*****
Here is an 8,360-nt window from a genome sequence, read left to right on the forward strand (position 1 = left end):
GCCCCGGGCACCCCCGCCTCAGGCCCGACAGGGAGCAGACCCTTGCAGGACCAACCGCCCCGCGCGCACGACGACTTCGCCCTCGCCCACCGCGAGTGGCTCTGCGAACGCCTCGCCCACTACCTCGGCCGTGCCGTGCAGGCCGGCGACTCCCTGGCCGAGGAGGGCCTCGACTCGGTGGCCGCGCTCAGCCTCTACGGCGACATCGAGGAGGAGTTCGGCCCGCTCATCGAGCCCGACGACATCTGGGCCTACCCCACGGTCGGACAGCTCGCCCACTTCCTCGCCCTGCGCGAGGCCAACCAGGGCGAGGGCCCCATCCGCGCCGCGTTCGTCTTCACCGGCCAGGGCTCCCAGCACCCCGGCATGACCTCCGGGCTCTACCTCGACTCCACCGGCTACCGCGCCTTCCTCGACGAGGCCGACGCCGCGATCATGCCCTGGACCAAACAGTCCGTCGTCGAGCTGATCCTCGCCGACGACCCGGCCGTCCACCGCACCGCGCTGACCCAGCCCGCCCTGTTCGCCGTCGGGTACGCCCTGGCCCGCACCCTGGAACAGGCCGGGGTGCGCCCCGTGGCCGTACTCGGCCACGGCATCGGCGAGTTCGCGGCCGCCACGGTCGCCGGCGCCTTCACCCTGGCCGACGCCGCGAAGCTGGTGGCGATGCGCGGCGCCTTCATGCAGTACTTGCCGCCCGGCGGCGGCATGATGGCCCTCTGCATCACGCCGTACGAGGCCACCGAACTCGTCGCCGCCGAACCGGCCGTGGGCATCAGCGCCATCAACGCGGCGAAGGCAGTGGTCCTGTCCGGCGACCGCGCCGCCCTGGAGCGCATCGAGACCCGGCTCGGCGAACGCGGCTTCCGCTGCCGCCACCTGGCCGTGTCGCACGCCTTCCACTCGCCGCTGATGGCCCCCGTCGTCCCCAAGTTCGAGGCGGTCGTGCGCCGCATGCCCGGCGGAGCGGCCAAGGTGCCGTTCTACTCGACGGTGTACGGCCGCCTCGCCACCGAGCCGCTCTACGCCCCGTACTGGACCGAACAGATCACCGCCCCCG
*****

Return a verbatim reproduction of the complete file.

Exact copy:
Here is an 8,360-nt window from a genome sequence, read left to right on the forward strand (position 1 = left end):
GCCCCGGGCACCCCCGCCTCAGGCCCGACAGGGAGCAGACCCTTGCAGGACCAACCGCCCCGCGCGCACGACGACTTCGCCCTCGCCCACCGCGAGTGGCTCTGCGAACGCCTCGCCCACTACCTCGGCCGTGCCGTGCAGGCCGGCGACTCCCTGGCCGAGGAGGGCCTCGACTCGGTGGCCGCGCTCAGCCTCTACGGCGACATCGAGGAGGAGTTCGGCCCGCTCATCGAGCCCGACGACATCTGGGCCTACCCCACGGTCGGACAGCTCGCCCACTTCCTCGCCCTGCGCGAGGCCAACCAGGGCGAGGGCCCCATCCGCGCCGCGTTCGTCTTCACCGGCCAGGGCTCCCAGCACCCCGGCATGACCTCCGGGCTCTACCTCGACTCCACCGGCTACCGCGCCTTCCTCGACGAGGCCGACGCCGCGATCATGCCCTGGACCAAACAGTCCGTCGTCGAGCTGATCCTCGCCGACGACCCGGCCGTCCACCGCACCGCGCTGACCCAGCCCGCCCTGTTCGCCGTCGGGTACGCCCTGGCCCGCACCCTGGAACAGGCCGGGGTGCGCCCCGTGGCCGTACTCGGCCACGGCATCGGCGAGTTCGCGGCCGCCACGGTCGCCGGCGCCTTCACCCTGGCCGACGCCGCGAAGCTGGTGGCGATGCGCGGCGCCTTCATGCAGTACTTGCCGCCCGGCGGCGGCATGATGGCCCTCTGCATCACGCCGTACGAGGCCACCGAACTCGTCGCCGCCGAACCGGCCGTGGGCATCAGCGCCATCAACGCGGCGAAGGCAGTGGTCCTGTCCGGCGACCGCGCCGCCCTGGAGCGCATCGAGACCCGGCTCGGCGAACGCGGCTTCCGCTGCCGCCACCTGGCCGTGTCGCACGCCTTCCACTCGCCGCTGATGGCCCCCGTCGTCCCCAAGTTCGAGGCGGTCGTGCGCCGCATGCCCGGCGGAGCGGCCAAGGTGCCGTTCTACTCGACGGTGTACGGCCGCCTCGCCACCGAGCCGCTCTACGCCCCGTACTGGACCGAACAGATCACCGCCCCCG